Monday, December 29, 2014

Eat Well in the New Year

Almost everyone's holiday season has included a wide variety of food and drink, not all of it completely healthy for us. After indulging over the holidays, many of us are making ourselves and/or our loved ones a promise to eat healthier in the new year.

For people who maintain healthy eating habits, food is the pharmacy of feeling good and staying focused and energized, or relaxed and calm.

In our book Thinking for Results: Strategies for Increasing Student Achievement By As Much as 30 Percent, we explain that healthy eating is important for fueling the Body-Brain System.

Thursday, December 18, 2014

Helping Young Students Achieve Self-Control

Helping students achieve self-control is an important component of teachers' ability to be effective in the classroom.

The famous marshmallow test, which was conducted more than 40 years ago by psychologist Water Mischel, was a breakthrough in the study of self-control in children. Most educators are familiar with this study, which tested preschool-age children's ability to delay immediate gratification for increased benefits in the future.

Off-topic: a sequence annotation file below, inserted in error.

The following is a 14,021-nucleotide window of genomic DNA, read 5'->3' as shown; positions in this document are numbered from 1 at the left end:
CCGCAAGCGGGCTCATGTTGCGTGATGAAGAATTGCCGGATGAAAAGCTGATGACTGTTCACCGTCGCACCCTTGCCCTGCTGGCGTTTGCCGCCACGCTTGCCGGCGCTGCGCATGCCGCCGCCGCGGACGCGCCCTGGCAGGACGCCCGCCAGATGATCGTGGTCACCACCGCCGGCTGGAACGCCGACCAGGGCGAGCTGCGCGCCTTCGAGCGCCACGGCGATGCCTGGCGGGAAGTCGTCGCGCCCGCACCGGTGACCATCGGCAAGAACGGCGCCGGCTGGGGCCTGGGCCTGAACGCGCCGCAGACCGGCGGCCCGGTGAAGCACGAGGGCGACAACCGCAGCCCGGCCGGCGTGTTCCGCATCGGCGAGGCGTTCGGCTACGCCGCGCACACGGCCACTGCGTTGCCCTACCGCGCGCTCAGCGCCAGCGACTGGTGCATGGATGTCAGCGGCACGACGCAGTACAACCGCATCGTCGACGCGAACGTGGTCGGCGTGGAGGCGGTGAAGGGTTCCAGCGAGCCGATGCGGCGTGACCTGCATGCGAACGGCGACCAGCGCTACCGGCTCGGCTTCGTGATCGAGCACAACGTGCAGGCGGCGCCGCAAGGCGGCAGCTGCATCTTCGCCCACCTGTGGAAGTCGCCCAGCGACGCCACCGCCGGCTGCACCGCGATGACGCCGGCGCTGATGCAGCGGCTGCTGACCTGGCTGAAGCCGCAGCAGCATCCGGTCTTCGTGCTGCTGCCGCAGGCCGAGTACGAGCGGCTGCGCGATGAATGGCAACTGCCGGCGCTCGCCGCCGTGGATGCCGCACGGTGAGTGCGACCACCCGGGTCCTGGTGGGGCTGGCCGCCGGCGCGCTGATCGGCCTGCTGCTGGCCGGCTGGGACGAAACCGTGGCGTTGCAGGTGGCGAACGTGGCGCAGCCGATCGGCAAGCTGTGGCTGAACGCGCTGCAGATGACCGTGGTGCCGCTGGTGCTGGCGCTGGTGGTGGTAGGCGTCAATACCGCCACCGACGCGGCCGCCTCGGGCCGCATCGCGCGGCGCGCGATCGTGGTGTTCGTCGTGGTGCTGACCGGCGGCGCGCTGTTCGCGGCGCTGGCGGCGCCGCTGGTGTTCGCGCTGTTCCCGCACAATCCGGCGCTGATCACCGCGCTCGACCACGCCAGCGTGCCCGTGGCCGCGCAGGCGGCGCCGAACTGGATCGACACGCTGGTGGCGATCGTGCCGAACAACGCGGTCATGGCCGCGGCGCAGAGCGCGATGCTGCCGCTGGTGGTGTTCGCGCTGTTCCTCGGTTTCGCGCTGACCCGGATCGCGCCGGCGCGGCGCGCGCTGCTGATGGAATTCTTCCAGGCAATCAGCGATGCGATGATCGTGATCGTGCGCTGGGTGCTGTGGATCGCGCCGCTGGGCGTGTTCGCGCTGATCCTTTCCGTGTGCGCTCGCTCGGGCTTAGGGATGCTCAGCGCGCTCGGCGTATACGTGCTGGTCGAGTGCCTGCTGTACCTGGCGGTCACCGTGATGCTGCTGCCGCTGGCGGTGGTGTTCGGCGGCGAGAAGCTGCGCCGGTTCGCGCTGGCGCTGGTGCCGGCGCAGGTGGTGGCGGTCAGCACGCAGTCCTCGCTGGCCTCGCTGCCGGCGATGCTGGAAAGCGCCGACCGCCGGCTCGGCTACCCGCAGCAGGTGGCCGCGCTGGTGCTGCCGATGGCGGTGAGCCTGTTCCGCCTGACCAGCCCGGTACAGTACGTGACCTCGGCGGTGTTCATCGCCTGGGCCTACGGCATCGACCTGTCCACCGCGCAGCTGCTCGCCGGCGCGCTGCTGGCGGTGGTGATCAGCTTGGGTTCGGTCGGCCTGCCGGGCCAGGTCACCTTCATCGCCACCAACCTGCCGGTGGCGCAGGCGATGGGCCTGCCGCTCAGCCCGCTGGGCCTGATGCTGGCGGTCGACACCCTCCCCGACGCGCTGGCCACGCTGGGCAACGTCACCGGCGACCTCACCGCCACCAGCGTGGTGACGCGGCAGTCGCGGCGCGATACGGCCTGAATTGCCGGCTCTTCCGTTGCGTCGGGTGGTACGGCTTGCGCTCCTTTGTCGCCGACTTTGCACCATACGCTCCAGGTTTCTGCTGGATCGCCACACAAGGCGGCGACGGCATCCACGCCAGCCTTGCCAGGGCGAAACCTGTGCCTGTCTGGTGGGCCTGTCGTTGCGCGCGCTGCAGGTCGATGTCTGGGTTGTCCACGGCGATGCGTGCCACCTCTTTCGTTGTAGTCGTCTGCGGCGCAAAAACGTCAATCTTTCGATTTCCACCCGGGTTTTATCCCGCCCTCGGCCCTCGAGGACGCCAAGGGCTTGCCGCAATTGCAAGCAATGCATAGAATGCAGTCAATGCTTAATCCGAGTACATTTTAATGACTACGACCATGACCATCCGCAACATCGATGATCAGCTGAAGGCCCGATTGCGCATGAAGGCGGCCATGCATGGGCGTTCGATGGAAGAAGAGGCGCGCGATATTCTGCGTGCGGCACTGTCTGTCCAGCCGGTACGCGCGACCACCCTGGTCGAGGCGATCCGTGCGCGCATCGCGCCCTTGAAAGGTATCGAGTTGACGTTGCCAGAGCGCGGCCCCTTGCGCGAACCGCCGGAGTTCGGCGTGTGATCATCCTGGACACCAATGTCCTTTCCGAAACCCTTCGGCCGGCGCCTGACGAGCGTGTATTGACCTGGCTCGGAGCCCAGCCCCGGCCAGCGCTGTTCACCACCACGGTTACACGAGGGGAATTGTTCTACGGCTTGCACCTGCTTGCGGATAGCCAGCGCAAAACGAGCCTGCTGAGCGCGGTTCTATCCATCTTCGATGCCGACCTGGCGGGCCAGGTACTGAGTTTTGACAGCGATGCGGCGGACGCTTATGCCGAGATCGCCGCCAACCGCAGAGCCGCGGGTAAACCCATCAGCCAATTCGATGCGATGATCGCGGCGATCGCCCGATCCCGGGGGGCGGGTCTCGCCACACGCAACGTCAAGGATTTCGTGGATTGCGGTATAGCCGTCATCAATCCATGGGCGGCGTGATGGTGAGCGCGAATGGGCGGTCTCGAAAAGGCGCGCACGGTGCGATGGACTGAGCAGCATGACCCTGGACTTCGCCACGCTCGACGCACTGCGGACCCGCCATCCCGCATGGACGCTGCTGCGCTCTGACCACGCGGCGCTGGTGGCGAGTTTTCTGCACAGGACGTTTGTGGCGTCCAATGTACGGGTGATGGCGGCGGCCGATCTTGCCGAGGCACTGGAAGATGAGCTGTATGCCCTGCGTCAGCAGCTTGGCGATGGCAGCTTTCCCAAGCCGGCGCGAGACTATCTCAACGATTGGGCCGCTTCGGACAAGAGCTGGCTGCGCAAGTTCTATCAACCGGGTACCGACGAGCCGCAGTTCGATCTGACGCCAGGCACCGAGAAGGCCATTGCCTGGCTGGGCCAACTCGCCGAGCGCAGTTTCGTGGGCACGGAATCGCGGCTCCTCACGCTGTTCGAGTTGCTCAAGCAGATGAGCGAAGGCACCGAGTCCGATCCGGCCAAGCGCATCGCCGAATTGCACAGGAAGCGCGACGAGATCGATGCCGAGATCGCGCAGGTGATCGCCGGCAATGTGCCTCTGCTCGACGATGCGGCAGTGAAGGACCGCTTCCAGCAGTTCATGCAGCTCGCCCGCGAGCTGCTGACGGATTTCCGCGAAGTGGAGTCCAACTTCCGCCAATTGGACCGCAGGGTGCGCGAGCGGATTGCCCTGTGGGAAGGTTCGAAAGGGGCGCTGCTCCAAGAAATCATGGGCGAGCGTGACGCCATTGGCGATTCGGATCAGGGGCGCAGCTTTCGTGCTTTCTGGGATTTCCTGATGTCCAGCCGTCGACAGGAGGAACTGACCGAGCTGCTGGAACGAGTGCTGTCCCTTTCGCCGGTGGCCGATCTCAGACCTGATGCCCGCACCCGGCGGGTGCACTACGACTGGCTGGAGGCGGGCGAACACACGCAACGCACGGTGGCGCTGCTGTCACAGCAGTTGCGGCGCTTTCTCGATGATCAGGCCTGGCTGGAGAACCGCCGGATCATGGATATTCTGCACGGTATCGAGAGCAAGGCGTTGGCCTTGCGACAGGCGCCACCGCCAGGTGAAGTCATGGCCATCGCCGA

In the study, a researcher placed a marshmallow (or other desirable treat) on a table in front of a child. The child was left alone in the room for 15 minutes with the instruction not to eat the treat until the researcher returned to the room. If the child was able to do so, he or she was rewarded with a second treat.

Monday, December 8, 2014

Focusing on Student Motivation

Do you believe students become smarter through learning or that intelligence is determined at birth? How we as educators answer that question ties into the subject of motivation as a force for learning.

For me, the importance of motivation surfaced in the early 1980s while I was working with a group of seventh-grade students who had been classified as "gifted."

Some of these students were highly motivated to achieve while others were less motivated and underachieving. This latter group seemed to believe that because they were "smart," they did not need to put forth much effort in school. In contrast, their higher-achieving peers seemed to understand that they needed to put forth effort in order to reach their potential and achieve better results in school.